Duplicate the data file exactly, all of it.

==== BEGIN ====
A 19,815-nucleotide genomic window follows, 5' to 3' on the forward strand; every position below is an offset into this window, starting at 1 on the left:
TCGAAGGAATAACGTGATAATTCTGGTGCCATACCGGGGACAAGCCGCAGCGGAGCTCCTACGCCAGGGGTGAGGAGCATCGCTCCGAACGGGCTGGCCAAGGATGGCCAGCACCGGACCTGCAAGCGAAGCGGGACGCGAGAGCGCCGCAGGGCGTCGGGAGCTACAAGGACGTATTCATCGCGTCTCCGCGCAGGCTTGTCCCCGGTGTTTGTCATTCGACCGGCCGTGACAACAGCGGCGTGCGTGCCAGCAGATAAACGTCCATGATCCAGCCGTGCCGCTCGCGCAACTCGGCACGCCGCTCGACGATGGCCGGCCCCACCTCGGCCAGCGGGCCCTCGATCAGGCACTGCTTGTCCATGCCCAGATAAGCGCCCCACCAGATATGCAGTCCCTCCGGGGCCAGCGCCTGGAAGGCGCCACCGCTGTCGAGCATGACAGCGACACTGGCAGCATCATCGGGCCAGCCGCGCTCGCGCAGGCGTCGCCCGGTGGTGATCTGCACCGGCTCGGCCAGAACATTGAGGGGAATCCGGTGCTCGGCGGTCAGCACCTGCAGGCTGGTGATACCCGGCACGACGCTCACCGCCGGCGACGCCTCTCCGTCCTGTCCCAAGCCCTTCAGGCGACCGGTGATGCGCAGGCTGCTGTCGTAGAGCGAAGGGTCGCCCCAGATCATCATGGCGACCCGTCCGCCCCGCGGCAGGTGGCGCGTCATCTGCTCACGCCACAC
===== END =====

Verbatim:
A 19,815-nucleotide genomic window follows, 5' to 3' on the forward strand; every position below is an offset into this window, starting at 1 on the left:
TCGAAGGAATAACGTGATAATTCTGGTGCCATACCGGGGACAAGCCGCAGCGGAGCTCCTACGCCAGGGGTGAGGAGCATCGCTCCGAACGGGCTGGCCAAGGATGGCCAGCACCGGACCTGCAAGCGAAGCGGGACGCGAGAGCGCCGCAGGGCGTCGGGAGCTACAAGGACGTATTCATCGCGTCTCCGCGCAGGCTTGTCCCCGGTGTTTGTCATTCGACCGGCCGTGACAACAGCGGCGTGCGTGCCAGCAGATAAACGTCCATGATCCAGCCGTGCCGCTCGCGCAACTCGGCACGCCGCTCGACGATGGCCGGCCCCACCTCGGCCAGCGGGCCCTCGATCAGGCACTGCTTGTCCATGCCCAGATAAGCGCCCCACCAGATATGCAGTCCCTCCGGGGCCAGCGCCTGGAAGGCGCCACCGCTGTCGAGCATGACAGCGACACTGGCAGCATCATCGGGCCAGCCGCGCTCGCGCAGGCGTCGCCCGGTGGTGATCTGCACCGGCTCGGCCAGAACATTGAGGGGAATCCGGTGCTCGGCGGTCAGCACCTGCAGGCTGGTGATACCCGGCACGACGCTCACCGCCGGCGACGCCTCTCCGTCCTGTCCCAAGCCCTTCAGGCGACCGGTGATGCGCAGGCTGCTGTCGTAGAGCGAAGGGTCGCCCCAGATCATCATGGCGACCCGTCCGCCCCGCGGCAGGTGGCGCGTCATCTGCTCACGCCACAC